7.5 years before he saw his first convert in India. Abandoned by his partner after 2 Years. Young son dies. Wife’s mental health deteriorates.
Most churches today would’ve pulled mission support for success like that.
What if he had not kept going? We have to keep going. We have to commit. Judson. Livingstone. Hudson Taylor.

Disciple-making requires a lifestyle.

A lifetime commitment requires a lifelong pace. (ICBC: not a 5 year plan, but a 40 year plan)
(show marathon pic) ILL: Olympic Marathons. They know they want to make it to the end so they plan their race accordingly. I tried marathoning, and it almost killed me. But, if you’ve never done it, there’s a ton of prep that goes in to make sure that you finish the race. You plan your diet so that you have the sustenance you need. You plan your hydration schedule. You monitor your heart rate so that you can keep it at the right levels. You rotate your shoes. You build up your pace so that you don’t peak too soon. It’s all so that you can finish the race. It requires planning, focus, and discipline.
Disciple-making is a marathon event. Running intent on reaching the finish line. It requires planning, focus, and discipline.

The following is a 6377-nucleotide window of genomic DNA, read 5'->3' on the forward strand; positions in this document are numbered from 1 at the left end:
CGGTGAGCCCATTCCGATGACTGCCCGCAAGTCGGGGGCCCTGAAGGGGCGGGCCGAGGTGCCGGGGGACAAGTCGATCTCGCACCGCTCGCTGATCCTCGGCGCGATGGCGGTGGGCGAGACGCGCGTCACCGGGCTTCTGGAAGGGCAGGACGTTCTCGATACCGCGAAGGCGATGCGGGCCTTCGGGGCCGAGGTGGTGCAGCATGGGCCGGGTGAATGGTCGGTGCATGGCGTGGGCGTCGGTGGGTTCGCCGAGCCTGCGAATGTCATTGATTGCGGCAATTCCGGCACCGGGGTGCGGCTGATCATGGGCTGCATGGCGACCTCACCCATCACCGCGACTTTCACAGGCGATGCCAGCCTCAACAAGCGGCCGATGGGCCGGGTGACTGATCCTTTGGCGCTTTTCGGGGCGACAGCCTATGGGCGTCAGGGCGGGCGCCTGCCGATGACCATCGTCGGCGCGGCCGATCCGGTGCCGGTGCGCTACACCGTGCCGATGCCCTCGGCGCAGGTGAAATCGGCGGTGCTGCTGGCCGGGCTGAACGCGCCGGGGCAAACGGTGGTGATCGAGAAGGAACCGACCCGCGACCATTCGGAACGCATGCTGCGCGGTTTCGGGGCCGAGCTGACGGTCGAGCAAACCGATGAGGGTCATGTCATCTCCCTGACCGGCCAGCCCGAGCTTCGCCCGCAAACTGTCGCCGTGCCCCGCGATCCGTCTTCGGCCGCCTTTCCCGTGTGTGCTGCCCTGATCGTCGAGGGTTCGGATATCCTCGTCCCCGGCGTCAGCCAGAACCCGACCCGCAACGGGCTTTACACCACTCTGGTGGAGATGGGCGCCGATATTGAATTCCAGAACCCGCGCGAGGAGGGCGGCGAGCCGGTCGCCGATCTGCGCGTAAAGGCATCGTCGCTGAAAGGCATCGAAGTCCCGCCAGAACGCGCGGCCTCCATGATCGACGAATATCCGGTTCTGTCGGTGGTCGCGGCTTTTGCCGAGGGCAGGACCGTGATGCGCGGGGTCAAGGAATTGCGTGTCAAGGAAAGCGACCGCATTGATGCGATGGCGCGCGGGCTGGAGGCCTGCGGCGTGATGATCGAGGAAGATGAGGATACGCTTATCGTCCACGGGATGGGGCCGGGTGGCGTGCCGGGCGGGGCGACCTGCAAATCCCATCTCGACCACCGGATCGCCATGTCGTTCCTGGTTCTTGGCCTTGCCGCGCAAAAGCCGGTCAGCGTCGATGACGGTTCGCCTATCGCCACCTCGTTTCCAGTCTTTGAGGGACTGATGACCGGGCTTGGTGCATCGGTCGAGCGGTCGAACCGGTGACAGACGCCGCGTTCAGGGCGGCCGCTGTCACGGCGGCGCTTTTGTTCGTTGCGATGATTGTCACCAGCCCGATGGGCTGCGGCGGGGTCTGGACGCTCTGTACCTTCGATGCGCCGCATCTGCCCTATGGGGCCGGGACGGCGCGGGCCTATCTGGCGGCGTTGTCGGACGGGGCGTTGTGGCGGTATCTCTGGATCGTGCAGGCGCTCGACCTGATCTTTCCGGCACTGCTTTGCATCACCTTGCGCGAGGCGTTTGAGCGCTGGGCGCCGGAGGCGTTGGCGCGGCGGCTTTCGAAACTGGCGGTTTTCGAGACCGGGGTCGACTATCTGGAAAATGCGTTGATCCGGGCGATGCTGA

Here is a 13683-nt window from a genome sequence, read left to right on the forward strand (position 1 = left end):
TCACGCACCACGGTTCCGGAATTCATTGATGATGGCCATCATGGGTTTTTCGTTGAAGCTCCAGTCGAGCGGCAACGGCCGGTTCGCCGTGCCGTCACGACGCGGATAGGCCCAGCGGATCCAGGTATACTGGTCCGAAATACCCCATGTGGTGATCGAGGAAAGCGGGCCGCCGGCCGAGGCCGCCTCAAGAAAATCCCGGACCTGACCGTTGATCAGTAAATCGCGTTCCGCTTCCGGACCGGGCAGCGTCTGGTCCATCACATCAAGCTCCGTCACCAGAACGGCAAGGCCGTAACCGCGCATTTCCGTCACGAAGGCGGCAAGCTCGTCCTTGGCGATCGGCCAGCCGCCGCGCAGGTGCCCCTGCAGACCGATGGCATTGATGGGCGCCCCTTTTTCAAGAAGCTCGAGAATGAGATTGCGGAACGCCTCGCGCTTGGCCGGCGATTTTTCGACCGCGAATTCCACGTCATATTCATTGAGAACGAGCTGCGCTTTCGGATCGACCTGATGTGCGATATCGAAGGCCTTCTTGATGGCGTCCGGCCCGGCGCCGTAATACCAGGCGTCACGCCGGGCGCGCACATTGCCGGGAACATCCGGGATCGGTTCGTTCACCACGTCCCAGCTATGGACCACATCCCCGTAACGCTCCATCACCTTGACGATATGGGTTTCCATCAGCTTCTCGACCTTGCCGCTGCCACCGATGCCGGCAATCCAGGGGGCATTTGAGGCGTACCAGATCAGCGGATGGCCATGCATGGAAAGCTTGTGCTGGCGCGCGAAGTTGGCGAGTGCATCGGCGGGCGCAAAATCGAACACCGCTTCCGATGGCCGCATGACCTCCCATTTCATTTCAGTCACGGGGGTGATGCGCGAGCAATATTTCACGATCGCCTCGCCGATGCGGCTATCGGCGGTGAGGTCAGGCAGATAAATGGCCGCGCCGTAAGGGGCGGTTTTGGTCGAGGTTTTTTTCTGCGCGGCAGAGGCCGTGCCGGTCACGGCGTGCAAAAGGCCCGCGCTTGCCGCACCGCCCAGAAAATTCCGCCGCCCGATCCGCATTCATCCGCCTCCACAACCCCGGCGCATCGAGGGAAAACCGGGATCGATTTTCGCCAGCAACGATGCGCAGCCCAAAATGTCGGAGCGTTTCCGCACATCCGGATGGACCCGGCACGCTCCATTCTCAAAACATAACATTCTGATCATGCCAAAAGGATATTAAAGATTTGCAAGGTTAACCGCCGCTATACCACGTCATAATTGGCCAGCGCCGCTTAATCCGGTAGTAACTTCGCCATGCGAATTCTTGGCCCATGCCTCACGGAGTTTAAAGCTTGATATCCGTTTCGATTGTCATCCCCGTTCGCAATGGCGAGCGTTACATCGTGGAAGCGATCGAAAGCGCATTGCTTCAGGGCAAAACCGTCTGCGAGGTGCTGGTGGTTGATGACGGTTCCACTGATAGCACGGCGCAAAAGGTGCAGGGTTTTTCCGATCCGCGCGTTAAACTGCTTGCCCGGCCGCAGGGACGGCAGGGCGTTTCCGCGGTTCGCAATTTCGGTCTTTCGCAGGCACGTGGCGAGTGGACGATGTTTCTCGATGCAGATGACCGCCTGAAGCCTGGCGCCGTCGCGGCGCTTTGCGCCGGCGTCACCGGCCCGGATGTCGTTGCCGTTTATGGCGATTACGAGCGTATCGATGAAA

Longevity is the single greatest indicator of effectiveness. The endurance required and pain experienced often short-circuit effective disciple-making.
Personal longevity in relationships with disciples (see Paul and Timothy)
Pastoral longevity in leading a congregation to make disciples.
And, the key to longevity is discipleship as a lifestyle and culture, not a program.
personally = lifestyle
congregationally = culture
(graphic of bicycle wheel) Think of it like a bicycle wheel
(create two wheels and show how this relates to personal lifestyle in the same way that it relates to church culture) We might typically see ministry as the wheel and then all of the various tasks and programs as the spokes. When we view ministry as the wheel, we’re really just thinking about activities that we need to do. We’re thinking of all the responsibilities that we have to fulfill. It’s overwhelming. So, in this model, discipleship is just one of the spokes in the wheel of ministry. The goal becomes to glorify God by just doing ministry. So, we stay busy.
But, in a discipleship culture, the goal is much more streamlined and refined. The wheel is not ministry; it’s discipleship. So now, all of our various ministries are spokes in the wheel of discipleship, aimed at helping us to make maturing and multiplying disciples. Every ministry in our churches and pastoral responsibilities aims at the same target — make disciples.
So, groups are not our only means of making disciples. Groups are just one spoke in the discipleship wheel. Preaching isn’t our only means. It’s a spoke. Youth ministry and evangelism and men’s ministry are all spokes.
A discipleship culture shifts pastoral behavior so that ministry becomes sustainable and enjoyable.
I may not be competent as an executive or a counselor or a manager, but I am competent at disciple-making.